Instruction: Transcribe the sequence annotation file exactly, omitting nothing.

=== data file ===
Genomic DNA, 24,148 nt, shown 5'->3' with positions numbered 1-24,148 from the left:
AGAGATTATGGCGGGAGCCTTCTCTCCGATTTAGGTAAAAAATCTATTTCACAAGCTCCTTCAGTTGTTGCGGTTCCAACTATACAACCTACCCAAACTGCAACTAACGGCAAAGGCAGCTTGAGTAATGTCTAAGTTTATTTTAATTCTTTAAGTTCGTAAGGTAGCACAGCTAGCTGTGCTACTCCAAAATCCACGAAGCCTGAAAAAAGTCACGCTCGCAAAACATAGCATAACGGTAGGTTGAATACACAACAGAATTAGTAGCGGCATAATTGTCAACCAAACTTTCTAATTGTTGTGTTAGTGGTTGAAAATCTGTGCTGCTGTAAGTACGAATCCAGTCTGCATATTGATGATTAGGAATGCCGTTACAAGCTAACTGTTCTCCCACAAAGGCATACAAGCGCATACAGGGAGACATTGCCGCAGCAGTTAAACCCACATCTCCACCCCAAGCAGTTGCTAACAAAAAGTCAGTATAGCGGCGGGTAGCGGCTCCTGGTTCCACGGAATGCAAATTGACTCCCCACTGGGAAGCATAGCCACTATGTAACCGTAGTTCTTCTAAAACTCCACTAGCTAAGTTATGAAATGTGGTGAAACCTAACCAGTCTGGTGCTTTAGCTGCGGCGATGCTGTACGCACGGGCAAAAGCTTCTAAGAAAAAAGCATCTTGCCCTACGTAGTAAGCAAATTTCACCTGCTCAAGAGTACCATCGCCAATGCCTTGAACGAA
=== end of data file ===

Genomic DNA, 24,148 nt, shown 5'->3' with positions numbered 1-24,148 from the left:
AGAGATTATGGCGGGAGCCTTCTCTCCGATTTAGGTAAAAAATCTATTTCACAAGCTCCTTCAGTTGTTGCGGTTCCAACTATACAACCTACCCAAACTGCAACTAACGGCAAAGGCAGCTTGAGTAATGTCTAAGTTTATTTTAATTCTTTAAGTTCGTAAGGTAGCACAGCTAGCTGTGCTACTCCAAAATCCACGAAGCCTGAAAAAAGTCACGCTCGCAAAACATAGCATAACGGTAGGTTGAATACACAACAGAATTAGTAGCGGCATAATTGTCAACCAAACTTTCTAATTGTTGTGTTAGTGGTTGAAAATCTGTGCTGCTGTAAGTACGAATCCAGTCTGCATATTGATGATTAGGAATGCCGTTACAAGCTAACTGTTCTCCCACAAAGGCATACAAGCGCATACAGGGAGACATTGCCGCAGCAGTTAAACCCACATCTCCACCCCAAGCAGTTGCTAACAAAAAGTCAGTATAGCGGCGGGTAGCGGCTCCTGGTTCCACGGAATGCAAATTGACTCCCCACTGGGAAGCATAGCCACTATGTAACCGTAGTTCTTCTAAAACTCCACTAGCTAAGTTATGAAATGTGGTGAAACCTAACCAGTCTGGTGCTTTAGCTGCGGCGATGCTGTACGCACGGGCAAAAGCTTCTAAGAAAAAAGCATCTTGCCCTACGTAGTAAGCAAATTTCACCTGCTCAAGAGTACCATCGCCAATGCCTTGAACGAA